Hearney pointed out that education costs have increased even as enrollments have decreased over the past decade or so, in a nod toward one of Hochul’s stated reasons why some districts should receive less funding. “It’s crucial to underscore that condensing a decade’s worth of lost enrollment in a single year places an overwhelming burden on all of our districts,” he said.

Other concerned superintendents standing in support were Christine Criscione from Mount Sinai, Jessica Schmettan from Port Jefferson and Kevin Scanlon from Three Village. 

Scanlon spelled out what he thought the “significant challenges” losing $9 million in funds for his district would pose at a Jan. 24 school board meeting, the night before the press conference. He said he hoped for compromise in Albany, but that such sudden cuts would require drastic measures to accommodate. He said the district may have to close a school or discontinue the Three Village Academy high school program, and they may have to make cuts to the pre-K and pre-K enrichment programs, the Intellectually Gifted Program, special education aides, teaching positions, administrative positions, educational and extracurricular programs and even security. 

“Every area of this community will be impacted, so Three Village needs to come together as it has never done before,” he urged at the board meeting. “Parents, students, teachers, administrators, anyone out there anyone on the street we can get in this community to be part of this conversation we need for advocacy.”

Those who showed up to advocate at Thursday’s press conference included school board members, staff and teachers union members from Three Village and Mount Sinai, as well as members of parent teacher associations, also civic and community groups, including the local parent group Three Village Dads. 

David Tracy, leader of Three Village Dads, said he isn’t interested in being divisive politically, but couldn’t ignore the air of apparent retribution in the governor’s move. “Long Island was not a huge voting fan of the governor. I hate to believe this cut in the budget is somewhat of a backlash for that,” he said, adding that the disparity in funding changes from district to district is baffling to him. “It’s just tragic that it comes from our kids.”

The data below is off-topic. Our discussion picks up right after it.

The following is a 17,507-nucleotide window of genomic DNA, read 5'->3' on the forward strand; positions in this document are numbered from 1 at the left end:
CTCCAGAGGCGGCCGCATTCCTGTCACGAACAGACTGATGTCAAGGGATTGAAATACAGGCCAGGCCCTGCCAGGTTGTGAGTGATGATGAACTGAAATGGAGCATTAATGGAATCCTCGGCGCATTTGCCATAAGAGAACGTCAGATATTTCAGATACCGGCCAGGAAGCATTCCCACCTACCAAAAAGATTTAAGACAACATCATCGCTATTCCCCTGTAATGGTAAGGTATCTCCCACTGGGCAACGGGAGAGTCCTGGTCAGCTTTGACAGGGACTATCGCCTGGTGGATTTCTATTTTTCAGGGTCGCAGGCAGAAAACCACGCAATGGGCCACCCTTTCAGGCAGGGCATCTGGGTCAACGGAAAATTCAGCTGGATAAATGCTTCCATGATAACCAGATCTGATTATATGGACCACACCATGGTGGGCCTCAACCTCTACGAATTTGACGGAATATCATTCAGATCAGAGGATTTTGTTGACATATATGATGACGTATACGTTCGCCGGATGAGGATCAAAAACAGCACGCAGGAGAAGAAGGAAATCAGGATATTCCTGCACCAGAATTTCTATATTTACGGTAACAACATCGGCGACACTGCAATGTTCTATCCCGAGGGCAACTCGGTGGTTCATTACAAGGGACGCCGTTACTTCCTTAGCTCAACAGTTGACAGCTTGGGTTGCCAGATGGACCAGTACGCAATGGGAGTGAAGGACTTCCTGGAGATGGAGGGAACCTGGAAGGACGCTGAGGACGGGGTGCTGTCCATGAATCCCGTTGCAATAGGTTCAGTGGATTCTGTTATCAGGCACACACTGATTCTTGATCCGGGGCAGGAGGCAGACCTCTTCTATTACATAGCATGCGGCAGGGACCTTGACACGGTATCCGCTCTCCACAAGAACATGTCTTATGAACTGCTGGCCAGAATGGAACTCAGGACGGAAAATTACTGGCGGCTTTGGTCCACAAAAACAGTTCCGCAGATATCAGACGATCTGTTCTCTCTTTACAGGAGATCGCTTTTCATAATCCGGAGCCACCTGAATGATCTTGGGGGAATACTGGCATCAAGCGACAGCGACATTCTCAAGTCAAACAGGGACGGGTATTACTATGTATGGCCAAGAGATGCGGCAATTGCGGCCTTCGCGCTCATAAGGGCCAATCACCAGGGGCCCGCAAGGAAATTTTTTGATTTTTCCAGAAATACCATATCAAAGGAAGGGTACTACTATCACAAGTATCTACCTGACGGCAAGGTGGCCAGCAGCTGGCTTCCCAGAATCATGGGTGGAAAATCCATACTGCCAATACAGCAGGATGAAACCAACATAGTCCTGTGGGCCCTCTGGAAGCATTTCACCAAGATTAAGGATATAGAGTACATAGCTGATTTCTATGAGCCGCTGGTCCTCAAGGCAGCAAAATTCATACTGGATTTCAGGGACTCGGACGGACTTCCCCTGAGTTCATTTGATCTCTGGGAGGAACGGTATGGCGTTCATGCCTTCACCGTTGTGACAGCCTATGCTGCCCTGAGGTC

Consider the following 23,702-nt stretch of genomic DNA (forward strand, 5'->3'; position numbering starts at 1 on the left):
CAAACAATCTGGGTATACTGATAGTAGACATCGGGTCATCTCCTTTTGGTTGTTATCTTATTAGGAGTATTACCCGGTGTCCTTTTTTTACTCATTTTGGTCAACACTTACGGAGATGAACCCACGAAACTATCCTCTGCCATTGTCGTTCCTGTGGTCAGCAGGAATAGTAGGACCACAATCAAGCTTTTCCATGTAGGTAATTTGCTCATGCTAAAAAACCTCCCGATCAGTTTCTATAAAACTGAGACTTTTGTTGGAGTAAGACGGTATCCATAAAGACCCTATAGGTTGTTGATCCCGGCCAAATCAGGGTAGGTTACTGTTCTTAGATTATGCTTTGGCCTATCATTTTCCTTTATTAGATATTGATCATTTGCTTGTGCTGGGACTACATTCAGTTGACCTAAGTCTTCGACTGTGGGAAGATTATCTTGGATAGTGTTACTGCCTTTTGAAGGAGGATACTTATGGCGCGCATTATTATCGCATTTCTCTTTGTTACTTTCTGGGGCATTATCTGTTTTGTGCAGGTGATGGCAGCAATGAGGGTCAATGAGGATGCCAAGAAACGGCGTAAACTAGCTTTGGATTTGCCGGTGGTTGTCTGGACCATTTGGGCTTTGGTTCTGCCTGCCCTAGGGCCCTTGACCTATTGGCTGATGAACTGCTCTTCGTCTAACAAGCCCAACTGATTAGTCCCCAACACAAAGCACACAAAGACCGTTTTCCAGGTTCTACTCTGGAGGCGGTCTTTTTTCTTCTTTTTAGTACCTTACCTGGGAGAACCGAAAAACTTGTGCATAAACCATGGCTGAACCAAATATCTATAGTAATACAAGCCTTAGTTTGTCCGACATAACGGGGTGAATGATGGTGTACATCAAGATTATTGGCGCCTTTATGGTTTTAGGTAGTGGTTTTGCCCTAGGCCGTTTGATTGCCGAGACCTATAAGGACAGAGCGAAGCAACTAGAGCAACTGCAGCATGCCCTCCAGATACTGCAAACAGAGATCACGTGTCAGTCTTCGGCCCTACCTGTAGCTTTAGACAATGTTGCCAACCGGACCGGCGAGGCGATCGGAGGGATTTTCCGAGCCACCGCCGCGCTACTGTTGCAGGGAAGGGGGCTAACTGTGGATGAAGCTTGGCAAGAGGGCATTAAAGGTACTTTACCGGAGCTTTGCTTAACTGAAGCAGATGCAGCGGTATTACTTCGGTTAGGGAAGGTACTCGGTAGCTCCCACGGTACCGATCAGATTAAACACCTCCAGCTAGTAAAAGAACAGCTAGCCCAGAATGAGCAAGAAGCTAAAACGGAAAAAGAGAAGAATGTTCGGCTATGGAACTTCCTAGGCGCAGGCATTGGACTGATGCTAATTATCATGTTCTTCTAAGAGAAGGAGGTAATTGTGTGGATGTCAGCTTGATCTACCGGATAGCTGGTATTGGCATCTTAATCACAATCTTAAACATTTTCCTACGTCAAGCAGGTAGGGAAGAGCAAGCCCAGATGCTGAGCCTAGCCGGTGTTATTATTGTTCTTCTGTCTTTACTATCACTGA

Three Village Civic Association president Charles Tramontana agrees the issue is bipartisan. “Nobody wants to see that amount of funding cut without some sort of warning. I don’t think it’s controversial,” said Tramontana, who was scheduled to attend the press conference but was stuck home sick. 

“I don’t understand the way the state operates sometimes,” Tramontana said. “They didn’t give any notice that they were dropping that ‘hold harmless’ provision. Basic fairness would dictate that you would give some warning.” He added, “We took some hit$9 million in one year is definitely going to cause some chaos in our budget.”

by -
0 1563
Mount Sinai High School. File photo by Barbara Donlon

Mount Sinai Union Free School District recently changed its phase two reopening plan, tasking some teachers to work directly with remote students and by easing in-person students back into its halls. 

As of Oct. 19, grades K-4 added Wednesdays back into an in-person, weekly schedule making attendance at school five days a week. 

In a letter to the community posted on the school district’s website, Rob Catlin, principal of Mount Sinai Elementary, said this change will help make things more normal. 

“This is a win-win for all of our students, both in-person and remote, as we are able to ensure all of our students get the maximum amount of instruction we are able to offer,” he wrote. 

Catlin wrote in-person students will not have much of a change on a daily basis, except for the possibility of a different P.E., art or music teacher adjust with the schedule. The district added two teachers to help support its remote students, and who will be working solely as remote teachers. Starting Monday, teachers Emily Bellacera (for K-2) and Kaylee Foley (for 3-4) will be teaching live every day for at least one hour with remote students through Google Classroom.